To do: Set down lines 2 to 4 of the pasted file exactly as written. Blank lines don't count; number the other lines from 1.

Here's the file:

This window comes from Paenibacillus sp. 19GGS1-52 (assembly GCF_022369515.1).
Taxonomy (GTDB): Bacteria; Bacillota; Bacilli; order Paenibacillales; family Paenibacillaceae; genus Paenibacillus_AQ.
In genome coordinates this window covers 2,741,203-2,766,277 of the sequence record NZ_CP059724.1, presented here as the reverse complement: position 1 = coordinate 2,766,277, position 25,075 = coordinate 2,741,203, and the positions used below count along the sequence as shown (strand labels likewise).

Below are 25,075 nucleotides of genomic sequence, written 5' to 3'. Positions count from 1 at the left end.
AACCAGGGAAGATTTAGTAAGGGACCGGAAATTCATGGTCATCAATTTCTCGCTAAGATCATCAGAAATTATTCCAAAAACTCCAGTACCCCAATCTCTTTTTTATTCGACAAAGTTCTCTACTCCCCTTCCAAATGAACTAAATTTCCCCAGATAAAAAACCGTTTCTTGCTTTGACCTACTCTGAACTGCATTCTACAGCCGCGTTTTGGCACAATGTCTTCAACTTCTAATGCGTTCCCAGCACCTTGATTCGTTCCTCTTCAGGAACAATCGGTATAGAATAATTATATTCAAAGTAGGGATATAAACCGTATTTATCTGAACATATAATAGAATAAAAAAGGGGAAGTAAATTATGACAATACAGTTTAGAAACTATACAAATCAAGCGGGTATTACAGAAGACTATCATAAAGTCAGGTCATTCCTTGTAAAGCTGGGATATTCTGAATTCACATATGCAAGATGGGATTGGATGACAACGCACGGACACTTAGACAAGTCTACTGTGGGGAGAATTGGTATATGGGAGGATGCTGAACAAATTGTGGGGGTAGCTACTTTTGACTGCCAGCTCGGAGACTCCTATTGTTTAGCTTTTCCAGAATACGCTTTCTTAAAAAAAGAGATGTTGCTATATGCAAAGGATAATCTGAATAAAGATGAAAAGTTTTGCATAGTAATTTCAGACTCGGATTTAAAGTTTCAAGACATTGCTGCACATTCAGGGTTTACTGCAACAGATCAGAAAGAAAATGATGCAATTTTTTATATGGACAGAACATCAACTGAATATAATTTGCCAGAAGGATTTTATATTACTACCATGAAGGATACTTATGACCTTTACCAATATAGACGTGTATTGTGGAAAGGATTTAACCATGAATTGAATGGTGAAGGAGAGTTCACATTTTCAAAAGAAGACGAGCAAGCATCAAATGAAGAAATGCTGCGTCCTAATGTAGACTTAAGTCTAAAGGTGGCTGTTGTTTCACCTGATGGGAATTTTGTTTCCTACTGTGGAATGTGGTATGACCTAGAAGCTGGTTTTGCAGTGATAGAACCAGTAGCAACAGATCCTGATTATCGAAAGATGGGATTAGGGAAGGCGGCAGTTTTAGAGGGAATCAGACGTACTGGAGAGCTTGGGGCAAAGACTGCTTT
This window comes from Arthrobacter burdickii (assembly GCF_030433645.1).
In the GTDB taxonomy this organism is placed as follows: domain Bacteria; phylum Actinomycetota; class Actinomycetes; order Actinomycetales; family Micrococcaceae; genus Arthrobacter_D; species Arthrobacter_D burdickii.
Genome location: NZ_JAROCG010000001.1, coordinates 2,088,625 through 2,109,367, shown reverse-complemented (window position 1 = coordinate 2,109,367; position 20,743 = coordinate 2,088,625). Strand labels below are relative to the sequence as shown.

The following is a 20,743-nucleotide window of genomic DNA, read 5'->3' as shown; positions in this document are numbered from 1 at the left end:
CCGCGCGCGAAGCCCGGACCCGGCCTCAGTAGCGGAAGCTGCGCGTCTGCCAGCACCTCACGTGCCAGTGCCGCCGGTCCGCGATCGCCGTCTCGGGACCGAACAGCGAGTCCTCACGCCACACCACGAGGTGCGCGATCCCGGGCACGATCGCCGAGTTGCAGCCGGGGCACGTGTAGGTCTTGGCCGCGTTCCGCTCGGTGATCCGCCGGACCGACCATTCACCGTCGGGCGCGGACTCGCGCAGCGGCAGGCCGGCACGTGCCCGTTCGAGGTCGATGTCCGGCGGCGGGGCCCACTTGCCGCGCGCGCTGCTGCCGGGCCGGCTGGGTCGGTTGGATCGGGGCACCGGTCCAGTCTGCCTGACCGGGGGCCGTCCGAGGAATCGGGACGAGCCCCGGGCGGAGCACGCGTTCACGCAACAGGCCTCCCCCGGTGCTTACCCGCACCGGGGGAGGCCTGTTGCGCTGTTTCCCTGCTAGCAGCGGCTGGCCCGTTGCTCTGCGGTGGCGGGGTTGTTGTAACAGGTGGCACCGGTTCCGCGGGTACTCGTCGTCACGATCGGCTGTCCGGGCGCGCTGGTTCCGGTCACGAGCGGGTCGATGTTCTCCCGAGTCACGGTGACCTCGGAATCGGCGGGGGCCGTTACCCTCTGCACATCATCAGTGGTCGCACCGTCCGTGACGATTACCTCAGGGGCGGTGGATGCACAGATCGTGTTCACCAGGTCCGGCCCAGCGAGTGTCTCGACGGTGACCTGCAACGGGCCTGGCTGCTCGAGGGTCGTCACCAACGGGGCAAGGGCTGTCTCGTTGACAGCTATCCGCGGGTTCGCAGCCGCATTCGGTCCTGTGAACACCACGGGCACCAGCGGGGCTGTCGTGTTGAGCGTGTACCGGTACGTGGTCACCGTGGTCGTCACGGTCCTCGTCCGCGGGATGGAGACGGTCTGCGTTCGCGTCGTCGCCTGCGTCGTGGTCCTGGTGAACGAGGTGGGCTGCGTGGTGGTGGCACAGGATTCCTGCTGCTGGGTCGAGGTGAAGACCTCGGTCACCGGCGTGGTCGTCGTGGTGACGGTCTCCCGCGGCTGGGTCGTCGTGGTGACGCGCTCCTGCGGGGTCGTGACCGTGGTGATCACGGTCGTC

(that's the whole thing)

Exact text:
Taxonomy (GTDB): Bacteria; Bacillota; Bacilli; order Paenibacillales; family Paenibacillaceae; genus Paenibacillus_AQ.
In genome coordinates this window covers 2,741,203-2,766,277 of the sequence record NZ_CP059724.1, presented here as the reverse complement: position 1 = coordinate 2,766,277, position 25,075 = coordinate 2,741,203, and the positions used below count along the sequence as shown (strand labels likewise).

Below are 25,075 nucleotides of genomic sequence, written 5' to 3'. Positions count from 1 at the left end.